Specifically, this means that young mothers are supported in feeding their children exclusively with breast milk up to the age of six months. To ensure this, the women receive the equivalent of 75 euros in total, and they are also entitled to a cooked meal or other food aid every day. Children between the ages of seven months and six years are also guaranteed a daily hot meal prepared in 1.6 million ICDS centers nationwide. Families who cannot take advantage of this receive the food directly. Schoolchildren up to intermediate level also receive hot meals every day as part of the Mid Day Meal Scheme (analogously: lunch program, MDMS). The measures mentioned apply to all citizens. So there is no need to submit an application or to prove the neediness.
In addition, the law guarantees almost 820 million people, around 67 percent of the Indian population (75 percent of them in rural areas and 50 percent in cities), the supply of subsidized food. Each individual is entitled to at least five kilograms of rice, wheat or millet per month at a price of three rupees, two rupees or one rupee per kilogram. For a family of five, that's 25 kilograms of rice, wheat or millet per month for 75 rupees (0.90 euros), 50 rupees (0.60 euros) and 25 rupees (0.30 euros) each. Around 20 million particularly poor households receive ten more kilograms of grain than a total of 35 kilograms.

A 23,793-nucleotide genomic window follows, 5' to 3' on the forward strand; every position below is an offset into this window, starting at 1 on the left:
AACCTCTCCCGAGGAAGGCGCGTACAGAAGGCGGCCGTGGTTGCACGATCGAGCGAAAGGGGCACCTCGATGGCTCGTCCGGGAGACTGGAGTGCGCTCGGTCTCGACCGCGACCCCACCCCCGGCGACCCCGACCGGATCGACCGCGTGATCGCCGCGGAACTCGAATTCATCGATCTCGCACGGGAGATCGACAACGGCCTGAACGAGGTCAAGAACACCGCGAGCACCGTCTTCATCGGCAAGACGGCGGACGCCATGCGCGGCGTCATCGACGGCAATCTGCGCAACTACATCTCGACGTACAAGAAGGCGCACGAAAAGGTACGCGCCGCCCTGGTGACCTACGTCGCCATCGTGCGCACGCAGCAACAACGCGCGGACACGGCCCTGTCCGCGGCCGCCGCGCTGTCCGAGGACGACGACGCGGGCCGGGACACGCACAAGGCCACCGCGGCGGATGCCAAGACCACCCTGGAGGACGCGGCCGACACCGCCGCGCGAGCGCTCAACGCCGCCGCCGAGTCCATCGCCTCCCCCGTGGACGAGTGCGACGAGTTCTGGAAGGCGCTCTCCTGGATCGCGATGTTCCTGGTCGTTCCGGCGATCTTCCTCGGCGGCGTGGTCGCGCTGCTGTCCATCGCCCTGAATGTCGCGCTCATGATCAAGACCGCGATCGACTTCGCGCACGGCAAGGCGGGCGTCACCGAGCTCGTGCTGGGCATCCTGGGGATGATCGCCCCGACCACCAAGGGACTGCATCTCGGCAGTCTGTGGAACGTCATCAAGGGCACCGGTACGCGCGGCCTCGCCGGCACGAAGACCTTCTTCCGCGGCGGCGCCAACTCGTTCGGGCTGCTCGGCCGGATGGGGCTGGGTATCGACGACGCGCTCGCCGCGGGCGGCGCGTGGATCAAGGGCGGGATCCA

The National Food Security Bill is one of the most extensive laws in the world on the right to food. It goes back to a strong public campaign, a series of high court orders and ultimately the political will of the Indian government to bring about changes in favor of the poor.
Problems with funding and implementationThe concerns about this legislation are twofold. On the one hand, it is about the financial burdens, especially times in which the world is still struggling with the consequences of the economic and financial crisis and growth has also weakened considerably in India. On the other hand, problems with implementation.